Democrats should 'undermine' the 'unaccountable' Supreme Court with a vengeance: columnist
It isn't hard to understand why public approval of the U.S. Supreme Court has sunk to historic lows. Between ProPublica's bombshell reporting on Justice Clarence Thomas' relationship with billionaire GOP megadonor Harlan Crow, the overturning of Roe v. Wade in 2022, efforts by far-right activist Ginni Thomas (Justice Thomas' wife) to overturn the 2020 presidential elections results, and the fact that three of the justices were appointed by a former president who is now facing a 34-count criminal indictment, the High Court's reputation has suffered enormously in recent years.
Sen. Lindsey Graham (R-South Carolina) and other pro-Donald Trump Republicans have been claiming that the Roberts Court is the target of a ruthless Democratic smear campaign. But liberal New York Times columnist Jamelle Bouie doesn't see it that way at all.
In his May 12 column, Bouie argues that Democrats should be going after the High Court much more aggressively.
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"For their part," Bouie writes, "Democrats do not seem eager to attack or undermine the legitimacy of the Supreme Court. Just a handful of Democrats in the House of Representatives called for Justice Thomas' resignation after reports that he accepted lavish trips and gifts from Crow, and Senate Democrats have been careful with the issue. There's been no attempt to subpoena either Justice Thomas or Chief Justice John Roberts — who was politely asked by letter, last month, to come before the Senate Judiciary Committee — and there's no indication that Democrats have the votes to pass anything like a meaningful Supreme Court ethics law."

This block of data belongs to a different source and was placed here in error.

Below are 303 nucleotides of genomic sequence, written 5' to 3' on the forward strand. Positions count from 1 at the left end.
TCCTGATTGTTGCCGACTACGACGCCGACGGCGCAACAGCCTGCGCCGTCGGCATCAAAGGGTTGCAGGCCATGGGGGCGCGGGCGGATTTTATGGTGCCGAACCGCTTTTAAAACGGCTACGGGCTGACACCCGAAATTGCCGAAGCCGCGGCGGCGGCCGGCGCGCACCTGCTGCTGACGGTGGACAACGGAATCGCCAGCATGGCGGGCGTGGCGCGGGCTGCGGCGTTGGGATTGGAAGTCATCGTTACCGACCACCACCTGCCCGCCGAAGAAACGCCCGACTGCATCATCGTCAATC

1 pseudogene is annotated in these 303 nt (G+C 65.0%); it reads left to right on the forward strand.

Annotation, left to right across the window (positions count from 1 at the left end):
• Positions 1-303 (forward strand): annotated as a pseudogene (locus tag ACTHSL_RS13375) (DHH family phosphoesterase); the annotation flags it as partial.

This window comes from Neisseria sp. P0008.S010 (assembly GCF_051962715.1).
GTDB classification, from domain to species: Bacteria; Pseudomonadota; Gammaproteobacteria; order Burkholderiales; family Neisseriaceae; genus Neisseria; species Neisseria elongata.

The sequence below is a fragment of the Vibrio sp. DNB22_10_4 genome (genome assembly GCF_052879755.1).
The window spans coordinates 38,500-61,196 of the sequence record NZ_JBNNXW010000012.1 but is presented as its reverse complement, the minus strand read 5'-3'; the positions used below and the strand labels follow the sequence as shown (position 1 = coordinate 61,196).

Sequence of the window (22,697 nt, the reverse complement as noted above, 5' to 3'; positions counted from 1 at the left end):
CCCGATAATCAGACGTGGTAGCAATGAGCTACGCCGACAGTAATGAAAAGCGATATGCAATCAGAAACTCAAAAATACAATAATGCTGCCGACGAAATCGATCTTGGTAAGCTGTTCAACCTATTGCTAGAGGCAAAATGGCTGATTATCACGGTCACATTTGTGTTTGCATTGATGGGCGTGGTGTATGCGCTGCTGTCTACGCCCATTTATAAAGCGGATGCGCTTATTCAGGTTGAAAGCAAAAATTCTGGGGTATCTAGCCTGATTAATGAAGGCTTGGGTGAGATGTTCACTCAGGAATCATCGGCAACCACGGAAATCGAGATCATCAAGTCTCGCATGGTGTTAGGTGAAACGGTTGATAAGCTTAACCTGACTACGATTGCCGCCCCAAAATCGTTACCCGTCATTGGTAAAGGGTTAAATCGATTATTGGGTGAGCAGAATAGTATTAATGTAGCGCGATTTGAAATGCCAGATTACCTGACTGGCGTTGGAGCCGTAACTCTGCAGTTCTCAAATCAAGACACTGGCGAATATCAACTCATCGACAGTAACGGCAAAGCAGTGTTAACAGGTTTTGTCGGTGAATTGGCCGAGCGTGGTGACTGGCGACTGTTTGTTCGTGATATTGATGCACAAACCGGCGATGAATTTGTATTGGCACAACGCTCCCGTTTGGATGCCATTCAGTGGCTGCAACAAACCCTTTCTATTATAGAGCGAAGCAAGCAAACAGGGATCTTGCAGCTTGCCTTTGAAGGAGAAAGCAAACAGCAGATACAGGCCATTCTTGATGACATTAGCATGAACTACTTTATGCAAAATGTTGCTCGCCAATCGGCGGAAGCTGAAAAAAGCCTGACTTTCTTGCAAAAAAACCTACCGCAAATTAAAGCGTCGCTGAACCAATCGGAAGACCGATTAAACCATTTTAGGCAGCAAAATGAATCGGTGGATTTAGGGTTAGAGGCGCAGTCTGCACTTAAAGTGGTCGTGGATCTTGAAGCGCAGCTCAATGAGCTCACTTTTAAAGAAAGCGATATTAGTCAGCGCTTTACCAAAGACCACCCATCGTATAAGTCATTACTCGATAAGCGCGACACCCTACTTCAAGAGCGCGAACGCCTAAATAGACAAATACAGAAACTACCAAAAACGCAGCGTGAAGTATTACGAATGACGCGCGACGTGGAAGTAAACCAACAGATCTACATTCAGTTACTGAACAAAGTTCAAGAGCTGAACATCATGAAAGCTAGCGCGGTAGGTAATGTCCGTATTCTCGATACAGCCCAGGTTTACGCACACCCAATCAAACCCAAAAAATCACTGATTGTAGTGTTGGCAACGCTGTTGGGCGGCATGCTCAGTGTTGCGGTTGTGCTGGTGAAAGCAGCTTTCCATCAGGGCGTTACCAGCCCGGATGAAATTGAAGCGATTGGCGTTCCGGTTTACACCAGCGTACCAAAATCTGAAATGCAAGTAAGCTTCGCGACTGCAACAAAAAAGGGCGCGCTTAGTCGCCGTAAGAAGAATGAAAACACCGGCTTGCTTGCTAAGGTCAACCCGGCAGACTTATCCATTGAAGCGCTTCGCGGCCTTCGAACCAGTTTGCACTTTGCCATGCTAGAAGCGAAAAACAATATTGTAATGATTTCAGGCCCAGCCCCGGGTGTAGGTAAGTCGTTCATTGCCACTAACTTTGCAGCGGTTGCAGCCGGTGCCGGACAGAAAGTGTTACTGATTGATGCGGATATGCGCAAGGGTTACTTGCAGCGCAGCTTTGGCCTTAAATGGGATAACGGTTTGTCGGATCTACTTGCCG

The columnist continues, "What's more, Democrats still speak as if they hold the Supreme Court in high esteem….. Republicans, in other words, are wrong; Democrats are not out to undermine the Supreme Court. But they should be."
Many Democrats, according to Bouie, revere the High Court as a once-honorable institution that has taken a wrong turn in recent years. Bouie, however, describes the Court as an "unaccountable branch of government" that, throughout much of its history, went out of its way to "protect…. the privileged" rather than "the interests of ordinary Americans." The progressive rulings of the Warren Court during the 1950s and 1960s, Bouie laments, were the exception rather than the rule.
"For the left-of-center of American politics," Bouie says, "the Supreme Court has been — over the course of its long history — more hindrance than help. And to the extent that liberals began to trust the Court as an institution, it's because they made a mistake, confusing the exceptional rulings of the Court under Chief Justice Earl Warren for the norm.… If the Court appeared liberal — or at least friendly to liberalism — in the first decades after the Second World War, it was because of the hegemony of New Deal liberalism over American politics, not because of any inherent quality of the Supreme Court itself."
READ MORE: The Supreme Court is 'determined' to 'defy ethical accountability': journalist
Read Jamelle Bouie's entire New York Times opinion column at this link (subscription required).
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